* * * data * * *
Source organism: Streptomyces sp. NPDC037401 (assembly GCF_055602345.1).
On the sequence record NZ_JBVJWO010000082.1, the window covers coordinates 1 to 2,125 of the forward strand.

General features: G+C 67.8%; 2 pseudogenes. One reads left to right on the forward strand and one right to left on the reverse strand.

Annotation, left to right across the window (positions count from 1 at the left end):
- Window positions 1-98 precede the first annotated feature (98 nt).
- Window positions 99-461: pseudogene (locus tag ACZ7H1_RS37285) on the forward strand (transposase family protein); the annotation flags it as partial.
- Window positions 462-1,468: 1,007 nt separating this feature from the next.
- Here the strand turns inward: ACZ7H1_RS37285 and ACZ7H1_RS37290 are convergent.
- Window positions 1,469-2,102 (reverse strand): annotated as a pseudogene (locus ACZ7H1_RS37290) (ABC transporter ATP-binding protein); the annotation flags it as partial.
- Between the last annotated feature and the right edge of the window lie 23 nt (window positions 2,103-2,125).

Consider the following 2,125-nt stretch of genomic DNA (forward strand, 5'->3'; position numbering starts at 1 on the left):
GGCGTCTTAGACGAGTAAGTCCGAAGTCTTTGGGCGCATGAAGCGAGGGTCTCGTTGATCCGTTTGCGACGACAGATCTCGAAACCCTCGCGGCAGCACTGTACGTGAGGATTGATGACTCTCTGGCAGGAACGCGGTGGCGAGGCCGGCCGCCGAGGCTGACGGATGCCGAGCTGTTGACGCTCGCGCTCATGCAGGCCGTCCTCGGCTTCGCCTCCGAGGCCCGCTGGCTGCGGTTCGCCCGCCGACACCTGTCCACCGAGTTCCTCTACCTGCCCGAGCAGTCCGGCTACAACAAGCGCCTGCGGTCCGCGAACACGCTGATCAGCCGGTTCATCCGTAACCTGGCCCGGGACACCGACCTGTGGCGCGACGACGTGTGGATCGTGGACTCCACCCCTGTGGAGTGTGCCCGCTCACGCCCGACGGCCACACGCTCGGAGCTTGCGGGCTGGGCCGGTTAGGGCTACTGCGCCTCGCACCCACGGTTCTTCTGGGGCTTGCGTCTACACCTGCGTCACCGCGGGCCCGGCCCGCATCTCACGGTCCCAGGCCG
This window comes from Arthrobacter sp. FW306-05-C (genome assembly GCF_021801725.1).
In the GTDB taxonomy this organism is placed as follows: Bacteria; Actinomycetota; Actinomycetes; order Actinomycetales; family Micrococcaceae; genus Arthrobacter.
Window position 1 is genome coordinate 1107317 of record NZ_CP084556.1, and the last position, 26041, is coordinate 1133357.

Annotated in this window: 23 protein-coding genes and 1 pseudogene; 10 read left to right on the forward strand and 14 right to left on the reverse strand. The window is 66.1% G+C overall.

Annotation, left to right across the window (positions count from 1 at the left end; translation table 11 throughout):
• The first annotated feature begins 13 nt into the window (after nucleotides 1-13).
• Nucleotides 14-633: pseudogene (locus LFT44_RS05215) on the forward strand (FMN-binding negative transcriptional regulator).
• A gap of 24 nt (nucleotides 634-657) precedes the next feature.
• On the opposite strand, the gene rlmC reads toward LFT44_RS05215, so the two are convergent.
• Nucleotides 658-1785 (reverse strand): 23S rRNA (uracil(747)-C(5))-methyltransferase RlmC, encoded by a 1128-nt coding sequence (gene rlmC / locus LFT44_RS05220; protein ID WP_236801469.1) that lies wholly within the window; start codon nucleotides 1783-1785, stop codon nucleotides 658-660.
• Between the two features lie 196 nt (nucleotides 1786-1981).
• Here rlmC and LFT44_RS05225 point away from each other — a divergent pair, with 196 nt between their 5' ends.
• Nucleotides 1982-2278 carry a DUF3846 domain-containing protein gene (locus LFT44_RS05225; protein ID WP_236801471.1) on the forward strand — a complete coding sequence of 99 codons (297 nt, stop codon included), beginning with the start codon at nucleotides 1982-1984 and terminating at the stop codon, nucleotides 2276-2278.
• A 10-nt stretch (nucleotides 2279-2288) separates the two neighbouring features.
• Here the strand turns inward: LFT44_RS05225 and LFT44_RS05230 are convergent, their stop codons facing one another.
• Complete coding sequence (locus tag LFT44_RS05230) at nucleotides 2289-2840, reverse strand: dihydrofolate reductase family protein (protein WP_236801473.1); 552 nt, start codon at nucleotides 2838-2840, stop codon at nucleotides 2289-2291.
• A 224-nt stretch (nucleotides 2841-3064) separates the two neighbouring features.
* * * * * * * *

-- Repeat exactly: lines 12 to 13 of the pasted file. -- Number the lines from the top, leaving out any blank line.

GGCGTCTTAGACGAGTAAGTCCGAAGTCTTTGGGCGCATGAAGCGAGGGTCTCGTTGATCCGTTTGCGACGACAGATCTCGAAACCCTCGCGGCAGCACTGTACGTGAGGATTGATGACTCTCTGGCAGGAACGCGGTGGCGAGGCCGGCCGCCGAGGCTGACGGATGCCGAGCTGTTGACGCTCGCGCTCATGCAGGCCGTCCTCGGCTTCGCCTCCGAGGCCCGCTGGCTGCGGTTCGCCCGCCGACACCTGTCCACCGAGTTCCTCTACCTGCCCGAGCAGTCCGGCTACAACAAGCGCCTGCGGTCCGCGAACACGCTGATCAGCCGGTTCATCCGTAACCTGGCCCGGGACACCGACCTGTGGCGCGACGACGTGTGGATCGTGGACTCCACCCCTGTGGAGTGTGCCCGCTCACGCCCGACGGCCACACGCTCGGAGCTTGCGGGCTGGGCCGGTTAGGGCTACTGCGCCTCGCACCCACGGTTCTTCTGGGGCTTGCGTCTACACCTGCGTCACCGCGGGCCCGGCCCGCATCTCACGGTCCCAGGCCG
This window comes from Arthrobacter sp. FW306-05-C (genome assembly GCF_021801725.1).